Trained in philosophy and theology in the Augustinian Province of Andalusia in Spain, John Facundus Skerret O.S.A. first remained in Spain to teach theology at Cadiz, and then returned to Ireland.
He was the Augustinian Prior (religious superior) at Galway for at least the years 1662-1664.
He then ministered in what is now the U.S. state of Virginia. He was forced to leave there in 1680 during the animosity generated against Catholics because of the Gunpowder plot in England.
With his facility with the Spanish language, Skerret then moved to Puerto Rico, and later served at the Canary Islands.
In the meantime, Augustinians in Ireland were living under any guise that allowed them to escape detection.
An address to parliament in 1703 reported that "regulars (i.e., members of religious orders) concealed themselves under the guise of physicians and other professions. They easily obtain leave to reach as schoolmen."
One ingenious Augustinian was the colourful character, Edmund Byrne. By day he was disguised as a soldier and known as the swashbuckling 'Colonel Byrne,' and by night he was a priest offering Mass and the sacraments.
It was he who first rented the John's Lane Mass site in 1700 (not the present Augustinian property, but near it). He was in exile in France in 1705, but back in his homeland as the Irish Augustinian Provincial from 1717 to 1724.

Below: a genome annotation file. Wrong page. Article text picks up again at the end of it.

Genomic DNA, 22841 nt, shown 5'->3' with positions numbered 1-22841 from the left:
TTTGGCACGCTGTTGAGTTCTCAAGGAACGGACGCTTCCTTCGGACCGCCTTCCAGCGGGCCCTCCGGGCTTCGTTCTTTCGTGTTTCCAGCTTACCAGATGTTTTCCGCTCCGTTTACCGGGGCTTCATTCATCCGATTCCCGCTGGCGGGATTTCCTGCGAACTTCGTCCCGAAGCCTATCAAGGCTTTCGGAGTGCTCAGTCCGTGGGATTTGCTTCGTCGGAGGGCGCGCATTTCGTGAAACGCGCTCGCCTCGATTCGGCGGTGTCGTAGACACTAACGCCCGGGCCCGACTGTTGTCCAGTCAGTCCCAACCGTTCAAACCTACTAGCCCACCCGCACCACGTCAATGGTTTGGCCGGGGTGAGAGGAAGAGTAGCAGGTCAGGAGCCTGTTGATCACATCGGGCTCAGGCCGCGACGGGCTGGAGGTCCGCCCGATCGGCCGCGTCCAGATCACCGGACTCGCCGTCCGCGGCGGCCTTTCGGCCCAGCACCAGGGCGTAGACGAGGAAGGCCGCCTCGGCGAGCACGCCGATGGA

A Provincial Chapter was held in Ireland (probably in Dublin) in 1703, and documented that there were eighty Augustinians in Ireland.
A list in 1722 nominated that there were at least seventy-eight Irish Augustinians then on the Continent for study or for other reasons.
It is an extraordinary fact that this period of persecution produced more vocations (applications) to the Order than any other time.
The Provincial in 1725 wrote that, because of lack of any more space in Augustinian seminaries on the Continent, he had to decline accepting "sixteen who offered themselves" to the Order in Ireland.
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Photos (at right):
Picture 1: The ruin of the medieval Augustinian Red Abbey, Cork.
Picture 2: Holy water fount from the Augustinian Red Abbey, Cork.
Picture 3: Tower of Red Abbey, Cork. Photographed in 1940. (The Red Abbey tower is the only medieval building in Cork that is still standing today. The earliest documentary references to the Abbey are early fourteenth century. The tower dates to the later medieval period and was originally the tower part of an Augustinian church, built over the junction of its nave and chancel.)